Sometimes ‘You' Have to Charge the Machine Guns
(March 10, 2010)
|As an Air Force lieutenant I was sent to Fort Benning, Georgia, and trained to be an Army Infantry officer. During the patrolling phase of training we learned how to set up an ambush and stop the enemy cold as they walked past. But we also learned that the enemy was instructed on how to set up an ambush and we could be caught in their crossfire. If the ambush is laid out and executed correctly and you walk into it, your chances of survival are very slim. One of the tactics we learned was when all else failed as you were being ambushed you have got to charge the enemy's machine guns. And maybe, just maybe you will disrupt their attack enough to survive the day.|
Attacking the machine gun (figuratively) was what the passengers attempted on that aircraft flying
Van E. Harl
|over Pennsylvania on 911. Yes they died, but they disrupted the enemy enough, that the original target of the Muslim terrorist's mission was spared death and destruction.|
|Lt. Colonel Dave Grossman, retired Army, has defined people in three categories. Most people are sheep who get on with their daily lives never intending to hurt anyone. Then there are wolves whose very way of life it to prey on the helpless flocks of sheep in our society. Wolves destroy for their basic needs but they also kill for sport. They inflict deliberate destruction of life only for the sake of destroying the weak and the helpless. And then there are the sheepdogs. Sheepdogs are the protectors of the greater society of sheep. In human form they are the military members who elect to join the ranks of the defenders of our American way of life. Policemen are the civilian branch of the defender-sheepdog brother and sisterhood.|
The problem with sheepdogs is they can appear to us to look too much like wolves. They have to be that way. One minute they are looking all shaggy and oh so cute you want to pet them and the next minute they are biting off the head of a wolf, which was sneaking up on you as you failed to pay attention to your surroundings. There is a fear in the flock that the sheepdogs will take advantage of their sheep charges and either try to totally control or bring destruction to parts of the flock. In some nations of the world the sheepdogs are the enemy; this is not however the case in the United States.
Unlike most countries our sheep/populace can arm themselves against threats, both foreign and domestic. We live in an emergency / 911 society where we expect to pick up the phone and have the sheepdogs show up in minutes to protect and save us. I once heard a mother call into the Dr. Laura radio show complaining about the fact she did not want her son to have any exposure to firearms. But when she went over to her father-in-law's house it was the home of a safe gun owner. She felt his ideas were going to wrongly impact her son. Dr. Laura asked whom does the mother call when there is a potential violent situation in her life. Of course the mother stated she called a big burly policeman who has a gun on his hip, who will come and save the day and not take advantage of the weaken state of the citizen who has called for help. The mom wants a sheepdog to save her and her family from harm, but she cannot envision her on son or daughter becoming a sheepdog.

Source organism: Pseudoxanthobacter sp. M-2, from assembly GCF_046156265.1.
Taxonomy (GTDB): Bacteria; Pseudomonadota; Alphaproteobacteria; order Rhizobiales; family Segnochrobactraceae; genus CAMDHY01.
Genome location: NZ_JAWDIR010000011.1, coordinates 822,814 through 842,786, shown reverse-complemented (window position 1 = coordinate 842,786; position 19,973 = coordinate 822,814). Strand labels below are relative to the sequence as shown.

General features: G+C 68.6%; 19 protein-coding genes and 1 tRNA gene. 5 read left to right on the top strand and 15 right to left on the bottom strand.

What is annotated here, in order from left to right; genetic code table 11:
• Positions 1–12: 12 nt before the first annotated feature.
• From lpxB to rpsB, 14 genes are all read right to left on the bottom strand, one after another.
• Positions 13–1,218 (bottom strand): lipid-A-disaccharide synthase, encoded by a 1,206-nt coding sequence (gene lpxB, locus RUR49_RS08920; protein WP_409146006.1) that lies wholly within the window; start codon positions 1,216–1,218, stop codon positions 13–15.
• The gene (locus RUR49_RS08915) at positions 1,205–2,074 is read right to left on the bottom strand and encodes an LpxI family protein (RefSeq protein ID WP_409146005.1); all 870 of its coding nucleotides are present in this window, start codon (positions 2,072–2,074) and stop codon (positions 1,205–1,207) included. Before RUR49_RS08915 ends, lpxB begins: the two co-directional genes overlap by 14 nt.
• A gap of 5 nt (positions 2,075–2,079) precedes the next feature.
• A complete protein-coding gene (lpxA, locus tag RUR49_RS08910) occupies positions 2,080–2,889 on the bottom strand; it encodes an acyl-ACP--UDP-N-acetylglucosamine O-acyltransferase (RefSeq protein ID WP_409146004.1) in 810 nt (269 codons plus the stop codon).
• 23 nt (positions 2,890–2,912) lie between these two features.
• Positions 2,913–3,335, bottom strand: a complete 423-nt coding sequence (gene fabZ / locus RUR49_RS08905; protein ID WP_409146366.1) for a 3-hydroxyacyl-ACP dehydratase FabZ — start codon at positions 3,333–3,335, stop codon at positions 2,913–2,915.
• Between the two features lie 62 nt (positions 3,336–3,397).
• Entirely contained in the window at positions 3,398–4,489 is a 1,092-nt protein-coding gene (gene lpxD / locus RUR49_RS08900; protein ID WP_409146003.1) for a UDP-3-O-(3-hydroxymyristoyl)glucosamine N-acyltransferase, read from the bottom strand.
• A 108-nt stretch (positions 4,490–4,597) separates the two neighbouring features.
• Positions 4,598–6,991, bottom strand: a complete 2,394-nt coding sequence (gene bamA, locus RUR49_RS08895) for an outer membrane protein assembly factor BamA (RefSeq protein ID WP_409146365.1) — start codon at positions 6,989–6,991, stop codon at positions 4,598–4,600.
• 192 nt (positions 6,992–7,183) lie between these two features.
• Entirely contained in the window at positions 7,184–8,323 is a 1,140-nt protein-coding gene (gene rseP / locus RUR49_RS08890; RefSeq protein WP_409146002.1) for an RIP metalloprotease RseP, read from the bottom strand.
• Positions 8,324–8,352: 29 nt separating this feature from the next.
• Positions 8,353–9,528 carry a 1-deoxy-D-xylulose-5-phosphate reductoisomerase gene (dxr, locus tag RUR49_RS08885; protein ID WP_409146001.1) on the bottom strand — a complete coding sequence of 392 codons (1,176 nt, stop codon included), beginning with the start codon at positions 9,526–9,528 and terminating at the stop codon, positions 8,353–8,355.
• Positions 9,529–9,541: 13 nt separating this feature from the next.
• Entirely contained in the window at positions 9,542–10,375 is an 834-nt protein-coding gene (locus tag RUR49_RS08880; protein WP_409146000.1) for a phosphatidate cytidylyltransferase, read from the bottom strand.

A grade school teacher was instructing her class that in case of a violent invasion of the class room by a "wolf" the children were to huddle together on the floor in the corner of the room. Maybe the "wolf" would just go away and not harm the "baby sheep." A student who was a refugee of the Balkan Wars told the teacher she was wrong. This child had seen the "wolves" up close and personal. He said the class had to escape or fight back with whatever they could use to defend themselves with.
Wolves hate sheep that have weapons and the intent to use them. I would suggest that if the students at Virginia Tech had attempted to "charge the machine gun" and disrupt the Korean wolf, fewer student sheep would be dead now. I am an old retired sheepdog but the claws and the fangs stay sharp and I am always watching for the wolves in sheep's clothing. It is the sixth anniversary of the 911 attack – the wolves are still out there.
By Van E. Harl
Major Van E. Harl, USAF Ret., was a career police officer in the U.S. Air Force. He was the Deputy Chief of police at two Air Force Bases and the Commander of Law Enforcement Operations at another. Major Harl is a graduate of the U.S. Army Infantry School, the Air Force Squadron Officer School and the Air Command and Staff College. After retiring from the Air Force he was a state police officer in Nevada.
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